I honestly wish he didn’t have to be so afraid. (I’m already scared enough for the both of us anyway.) Because even though I admit I’ve had some pretty questionable crushes, I’m not picking just anybody when it comes down to the real deal. He’d have to live up to the standard my dad set for me from a very young age. My dad’s love was and continues to be strong and unconditional, unwavering despite the circumstance, and he has always made sure it manifested in different ways - like the way he would save the best bits of any viand for me, or turn off his own WiFi so my video calls would stop lagging. 

I felt it when he put me on a pedestal when I was young, a wonder kid who was wise beyond her years and could do no wrong - more so when I inevitably jumped off that platform and made my fair share of mistakes, because he treated me just the same. I thank him for teaching me to never receive or give anything less than the love he was always so willing to lavish upon me.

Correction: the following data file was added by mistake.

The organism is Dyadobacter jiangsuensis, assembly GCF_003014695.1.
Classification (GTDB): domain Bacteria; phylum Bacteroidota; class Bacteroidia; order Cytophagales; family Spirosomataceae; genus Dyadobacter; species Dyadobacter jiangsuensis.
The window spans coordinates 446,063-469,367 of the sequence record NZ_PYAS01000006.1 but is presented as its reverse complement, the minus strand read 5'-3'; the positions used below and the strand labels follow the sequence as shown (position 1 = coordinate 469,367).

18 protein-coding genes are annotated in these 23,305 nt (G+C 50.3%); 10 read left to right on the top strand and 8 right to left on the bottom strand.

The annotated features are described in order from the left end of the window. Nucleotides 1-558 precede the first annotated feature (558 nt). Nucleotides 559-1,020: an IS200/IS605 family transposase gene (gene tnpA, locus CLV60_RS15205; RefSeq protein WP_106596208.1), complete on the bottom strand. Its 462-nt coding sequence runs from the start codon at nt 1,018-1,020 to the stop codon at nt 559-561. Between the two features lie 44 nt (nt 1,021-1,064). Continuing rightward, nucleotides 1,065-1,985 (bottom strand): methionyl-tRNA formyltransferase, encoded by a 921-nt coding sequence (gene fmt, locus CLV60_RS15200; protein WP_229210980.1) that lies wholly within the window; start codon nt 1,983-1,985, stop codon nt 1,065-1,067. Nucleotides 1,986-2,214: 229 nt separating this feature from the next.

I’d like to think that with the rest of the school year set within the confines of Zoom squares and discussion boards, my dad can still afford to sleep peacefully at night. In fact, it’s odd that I’ve spoken so extensively about dating when I have a staggering zero romantic prospects to choose from. To be honest, I probably scared off the very few that may be lurking around the corner by writing this article. My love life is definitely not the type to thrive in an online setting: call me old-fashioned but I still put a premium on face-to-face interaction. So for now, I’ll be looking forward to going back on campus, like I have been for the past eight months (!!!) now - one where I can experience college life in both its glory and mundanity, then board my car and tell my dad about how my day went.